Body art should not be the decider of capability

Lex H., Reporter

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Body art is a way to express personality, culture, or religion. But in many cases they’re seen as taboo. They can make people seeking employment look rebellious and unprofessional preventing them from getting jobs. But in some instances, these radical styles can be a way of bonding, allowing people to make connections with others through the artwork on their body, whether friends, co-workers, or clients.

Having unnatural hair, piercings, etc. should not justify whether or not you are suitable for a job. However, an obscene option, or in an obscene area should probably be covered by makeup or clothing so they are not distracting or insulting.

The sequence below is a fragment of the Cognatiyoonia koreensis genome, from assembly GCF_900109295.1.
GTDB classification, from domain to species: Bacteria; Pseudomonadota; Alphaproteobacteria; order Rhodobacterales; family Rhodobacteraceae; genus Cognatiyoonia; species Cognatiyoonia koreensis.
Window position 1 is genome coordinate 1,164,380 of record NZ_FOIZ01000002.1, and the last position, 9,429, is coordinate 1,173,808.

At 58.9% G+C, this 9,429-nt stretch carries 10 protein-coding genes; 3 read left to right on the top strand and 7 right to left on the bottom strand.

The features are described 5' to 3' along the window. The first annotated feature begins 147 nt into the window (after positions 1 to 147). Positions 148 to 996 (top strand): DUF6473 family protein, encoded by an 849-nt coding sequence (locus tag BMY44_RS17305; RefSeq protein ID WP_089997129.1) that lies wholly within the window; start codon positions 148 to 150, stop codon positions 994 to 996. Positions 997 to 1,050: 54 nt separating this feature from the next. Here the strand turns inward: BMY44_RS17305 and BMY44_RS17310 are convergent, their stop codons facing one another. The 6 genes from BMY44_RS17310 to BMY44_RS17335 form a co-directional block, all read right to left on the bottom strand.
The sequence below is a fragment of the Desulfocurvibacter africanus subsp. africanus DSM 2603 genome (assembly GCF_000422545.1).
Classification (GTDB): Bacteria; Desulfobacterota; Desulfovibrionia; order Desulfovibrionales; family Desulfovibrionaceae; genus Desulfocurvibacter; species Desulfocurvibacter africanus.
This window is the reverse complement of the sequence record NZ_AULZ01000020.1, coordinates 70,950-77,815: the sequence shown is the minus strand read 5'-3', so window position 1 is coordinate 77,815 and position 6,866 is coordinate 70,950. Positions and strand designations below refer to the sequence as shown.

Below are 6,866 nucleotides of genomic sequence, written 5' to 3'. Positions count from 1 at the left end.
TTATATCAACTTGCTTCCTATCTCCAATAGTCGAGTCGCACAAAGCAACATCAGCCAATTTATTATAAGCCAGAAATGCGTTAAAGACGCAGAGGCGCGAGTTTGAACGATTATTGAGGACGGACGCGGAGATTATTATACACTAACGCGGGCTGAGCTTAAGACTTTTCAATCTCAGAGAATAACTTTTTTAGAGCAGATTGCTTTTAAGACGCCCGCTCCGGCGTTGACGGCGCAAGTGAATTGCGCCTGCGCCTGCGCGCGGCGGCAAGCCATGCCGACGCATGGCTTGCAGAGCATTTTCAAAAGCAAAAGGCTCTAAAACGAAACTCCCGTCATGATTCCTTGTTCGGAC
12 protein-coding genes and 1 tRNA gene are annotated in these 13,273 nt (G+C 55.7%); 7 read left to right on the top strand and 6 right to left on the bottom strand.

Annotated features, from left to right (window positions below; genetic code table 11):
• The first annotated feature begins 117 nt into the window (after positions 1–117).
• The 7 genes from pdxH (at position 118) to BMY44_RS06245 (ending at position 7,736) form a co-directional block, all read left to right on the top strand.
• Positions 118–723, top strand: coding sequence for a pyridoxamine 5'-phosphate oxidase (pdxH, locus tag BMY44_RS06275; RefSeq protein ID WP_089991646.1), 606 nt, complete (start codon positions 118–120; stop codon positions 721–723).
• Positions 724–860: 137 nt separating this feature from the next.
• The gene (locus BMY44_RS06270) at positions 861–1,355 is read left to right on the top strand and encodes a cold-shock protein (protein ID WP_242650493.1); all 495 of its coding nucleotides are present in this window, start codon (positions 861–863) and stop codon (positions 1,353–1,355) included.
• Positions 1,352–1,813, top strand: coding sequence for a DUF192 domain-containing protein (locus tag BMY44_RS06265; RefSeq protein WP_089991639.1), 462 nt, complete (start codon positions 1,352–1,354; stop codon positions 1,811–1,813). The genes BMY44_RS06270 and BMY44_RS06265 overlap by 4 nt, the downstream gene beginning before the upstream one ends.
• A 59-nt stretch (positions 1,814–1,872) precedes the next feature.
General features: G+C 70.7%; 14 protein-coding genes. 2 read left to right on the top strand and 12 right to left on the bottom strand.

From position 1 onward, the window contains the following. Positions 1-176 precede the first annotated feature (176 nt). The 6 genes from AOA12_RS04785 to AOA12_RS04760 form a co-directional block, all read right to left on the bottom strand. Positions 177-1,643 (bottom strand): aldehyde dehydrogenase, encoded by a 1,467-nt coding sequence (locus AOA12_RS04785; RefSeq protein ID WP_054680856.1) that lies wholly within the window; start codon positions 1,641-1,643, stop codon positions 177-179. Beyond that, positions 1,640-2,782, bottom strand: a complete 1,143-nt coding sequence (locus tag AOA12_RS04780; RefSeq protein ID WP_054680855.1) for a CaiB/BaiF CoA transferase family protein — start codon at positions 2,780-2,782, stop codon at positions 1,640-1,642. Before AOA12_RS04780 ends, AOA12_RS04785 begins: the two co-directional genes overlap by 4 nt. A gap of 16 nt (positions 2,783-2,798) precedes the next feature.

Some people see body art as a mark of the new generation and untraditional. However, studies have found ancient persons with these, proving this wrong and an invalid excuse.

Having fun hair colors and cool artwork on your body expresses your individuality and creates a barrier between you and the everyday, average Joe. I don’t want to be “normal,” or the same as everyone else. I don’t think that having art on my arm or pink hair should determine whether or not I’m a good server, teacher, military personnel or whatever else I may pursue as a career.

Body art is very common nowadays. StatisticBrain.com shares how 83% of the population has piercings, and everywhere you go you see someone with different hair. These statistics prove it’s very unlikely to hire someone who doesn’t have one of these things.

These forms of radical style are ways for people to express themselves and not a way of determining your abilities. As a democratic republic, why should we discriminate others based on appearance? Don’t Americans encourage diversity? These things are ways of bonding, not separation.

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Body art should not be the decider of capability